In 1870, the English diarist Francis Kilvert complained that, “Of all noxious animals…the most noxious is a tourist.”  But despite this scathing criticism, Doug Mack, author of Europe on 5 Wrong Turns a Day, desperately wants to be one.  Unlike the trailblazers of recent decades seeking to explore new and uncharted parts of the globe, Mack wants to undertake a journey on the very firmly well-beaten path, hoping to obtain “full immersion in the modern tourist experience.”

And so he decides to backpack around Europe using only a 1963 edition of the quintessential Europe on Five Dollars a Day by Arthur Frommer that he found at a secondhand book festival in Minneapolis.  To add to the retro charm, he also brings with him the postcards and letters that his mother wrote to her fiancé (Mack’s father) during her own Grand Tour in the late 1960s.  And that’s it.  There would be no Internet research, no competing guidebooks.  As much as possible Mack planned to stay in the same hotels recommended by Frommer, eat in the same restaurants, and visit the same sites – although perhaps not on the same budget.

On his Not-So-Grand Tour, Mack visits eleven of Europe’s great cities, including Paris, Berlin, Madrid, Rome, and Venice, boldly going  “where millions have gone before, relying only on the advice of a travel guide that’s nearly a half century out-of-date.”  Setting out on this well-beaten path, Mack’s goal was not to live on $5 a day in some kind of “gimmicky challenge,” but to explore the ways the traditional tourist experience has changed–and hasn’t–during the last fifty years.

Just like any traveler, he enjoys some cities more than others (a big fan of Madrid, not so much of Venice).  But of course, as Mack travels around Europe, he finds most of Frommer’s suggestions are either closed, have been converted into a giftshop, or serve food so expensive that if Frommer were writing this guide today (adjusted for inflation, of course!) they would never have made the cut.  Other differences include Frommer’s choice of seventeen “must-see” cities, which leaves out destinations that are very popular today, such as Prague and Barcelona.  And let’s not forget that Berlin was a divided city in 1963.  But in 2009, Mack finds the American and East German soldiers at Checkpoint Charlie are now played by Russian and North African actors, demanding tips for photos.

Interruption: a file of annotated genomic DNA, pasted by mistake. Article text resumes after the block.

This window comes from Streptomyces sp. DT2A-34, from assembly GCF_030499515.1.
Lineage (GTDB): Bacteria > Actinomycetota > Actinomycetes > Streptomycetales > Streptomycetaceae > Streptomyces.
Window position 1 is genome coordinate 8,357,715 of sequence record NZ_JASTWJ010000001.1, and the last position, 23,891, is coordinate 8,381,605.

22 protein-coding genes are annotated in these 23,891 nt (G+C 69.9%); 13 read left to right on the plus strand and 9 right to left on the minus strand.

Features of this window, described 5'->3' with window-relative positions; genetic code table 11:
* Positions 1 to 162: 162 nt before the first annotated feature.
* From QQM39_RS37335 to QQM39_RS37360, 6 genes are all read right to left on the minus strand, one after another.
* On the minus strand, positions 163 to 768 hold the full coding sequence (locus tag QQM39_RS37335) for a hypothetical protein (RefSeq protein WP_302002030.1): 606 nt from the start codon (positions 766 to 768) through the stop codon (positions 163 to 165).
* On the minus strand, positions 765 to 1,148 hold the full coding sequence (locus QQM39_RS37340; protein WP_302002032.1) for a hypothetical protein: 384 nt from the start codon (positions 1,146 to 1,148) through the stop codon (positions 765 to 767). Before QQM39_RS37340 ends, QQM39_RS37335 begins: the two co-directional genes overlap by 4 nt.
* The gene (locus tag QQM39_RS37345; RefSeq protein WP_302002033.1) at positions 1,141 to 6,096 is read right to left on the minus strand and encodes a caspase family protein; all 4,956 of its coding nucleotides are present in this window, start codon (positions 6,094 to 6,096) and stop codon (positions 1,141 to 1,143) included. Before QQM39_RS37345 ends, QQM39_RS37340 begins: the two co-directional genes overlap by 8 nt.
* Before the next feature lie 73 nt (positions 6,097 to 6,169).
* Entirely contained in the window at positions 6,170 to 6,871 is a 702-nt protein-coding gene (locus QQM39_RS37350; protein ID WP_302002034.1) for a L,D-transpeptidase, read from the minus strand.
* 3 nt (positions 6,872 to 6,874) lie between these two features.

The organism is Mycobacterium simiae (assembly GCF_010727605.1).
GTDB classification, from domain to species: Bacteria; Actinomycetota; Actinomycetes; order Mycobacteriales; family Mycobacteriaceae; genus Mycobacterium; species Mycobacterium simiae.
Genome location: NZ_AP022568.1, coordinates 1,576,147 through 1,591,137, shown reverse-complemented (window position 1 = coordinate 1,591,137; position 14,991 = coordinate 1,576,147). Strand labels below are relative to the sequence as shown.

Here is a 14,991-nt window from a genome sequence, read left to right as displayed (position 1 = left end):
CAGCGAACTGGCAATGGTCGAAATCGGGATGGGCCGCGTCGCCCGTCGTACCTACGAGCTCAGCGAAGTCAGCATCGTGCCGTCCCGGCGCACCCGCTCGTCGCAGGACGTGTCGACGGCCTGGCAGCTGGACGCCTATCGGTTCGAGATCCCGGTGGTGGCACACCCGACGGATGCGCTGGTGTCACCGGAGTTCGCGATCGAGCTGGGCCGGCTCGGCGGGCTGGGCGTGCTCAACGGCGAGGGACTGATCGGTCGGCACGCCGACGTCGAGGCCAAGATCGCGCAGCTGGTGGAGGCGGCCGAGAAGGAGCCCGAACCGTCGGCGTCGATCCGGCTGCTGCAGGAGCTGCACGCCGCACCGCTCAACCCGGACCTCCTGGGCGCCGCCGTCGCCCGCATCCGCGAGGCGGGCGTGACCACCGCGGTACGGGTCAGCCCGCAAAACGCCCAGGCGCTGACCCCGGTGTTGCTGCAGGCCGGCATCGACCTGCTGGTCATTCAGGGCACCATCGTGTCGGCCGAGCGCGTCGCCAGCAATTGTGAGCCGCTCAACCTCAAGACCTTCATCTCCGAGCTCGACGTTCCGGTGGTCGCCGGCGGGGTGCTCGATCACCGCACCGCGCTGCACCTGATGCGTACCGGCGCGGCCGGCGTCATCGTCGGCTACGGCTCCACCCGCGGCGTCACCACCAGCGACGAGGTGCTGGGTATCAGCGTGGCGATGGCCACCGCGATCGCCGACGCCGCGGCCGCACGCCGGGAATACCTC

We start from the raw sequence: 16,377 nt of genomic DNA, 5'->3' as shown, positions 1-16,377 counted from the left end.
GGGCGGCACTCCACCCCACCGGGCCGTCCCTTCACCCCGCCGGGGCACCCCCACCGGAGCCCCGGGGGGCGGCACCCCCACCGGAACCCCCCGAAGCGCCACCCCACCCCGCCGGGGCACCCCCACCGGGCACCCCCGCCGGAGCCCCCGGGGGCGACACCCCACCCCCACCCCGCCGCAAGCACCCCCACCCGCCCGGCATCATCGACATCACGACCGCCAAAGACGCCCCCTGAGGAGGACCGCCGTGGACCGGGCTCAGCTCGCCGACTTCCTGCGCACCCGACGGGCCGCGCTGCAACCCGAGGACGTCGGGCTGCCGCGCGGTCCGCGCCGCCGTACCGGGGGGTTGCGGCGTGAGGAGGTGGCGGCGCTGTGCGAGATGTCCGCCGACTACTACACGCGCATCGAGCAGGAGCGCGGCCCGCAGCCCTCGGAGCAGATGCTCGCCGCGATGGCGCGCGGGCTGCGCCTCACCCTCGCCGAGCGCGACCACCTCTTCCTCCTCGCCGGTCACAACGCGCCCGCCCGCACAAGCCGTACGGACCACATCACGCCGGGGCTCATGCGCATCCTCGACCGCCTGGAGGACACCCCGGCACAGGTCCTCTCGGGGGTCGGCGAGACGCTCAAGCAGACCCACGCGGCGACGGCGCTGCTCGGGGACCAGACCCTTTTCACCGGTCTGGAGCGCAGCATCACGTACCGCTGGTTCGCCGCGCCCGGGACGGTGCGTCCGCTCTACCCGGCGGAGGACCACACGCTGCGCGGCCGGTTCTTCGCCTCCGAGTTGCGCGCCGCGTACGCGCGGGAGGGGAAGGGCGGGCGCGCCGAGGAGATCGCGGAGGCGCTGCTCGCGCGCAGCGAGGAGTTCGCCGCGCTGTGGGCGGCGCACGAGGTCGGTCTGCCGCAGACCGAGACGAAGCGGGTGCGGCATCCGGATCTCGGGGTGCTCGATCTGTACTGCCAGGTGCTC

Europe on 5 Wrong Turns A Day offers an interesting analysis of the culture of travel, the changes that have taken place since Frommer’s seminal work was published, and the changes that the book caused (e.g. cheap travel as something you could boast about).  To flesh out the travel narrative, Mack includes some history of American tourism to Europe, the evolution of guidebooks, Frommer’s success story, and how politics affect the travel decisions of Americans.

If you have ever traveled abroad, particularly in Europe, you will see yourself in this book.  But Mack’s teasing is kind and you won’t be able to help laughing at yourself.  I freely admit to doing the “Tourist Dance” myself:

Hold out your camera, smile sheepishly, point to yourself.  Half the time the other person is already performing the same gestures to you…”

The book is sweetly charming, with laugh-out loud moments, but it also has some serious points to make about modern travel and the effects of globalism over the last half-century.  Europe on 5 Wrong Turns a Day is an amusing, self-effacing, and very wry travel memoir, told by an observant and affable narrator.  The book is an entertaining mix of social commentary, history,  ode to Frommer’s “manifesto for the common traveler” and exoneration of your average, much-maligned tourist.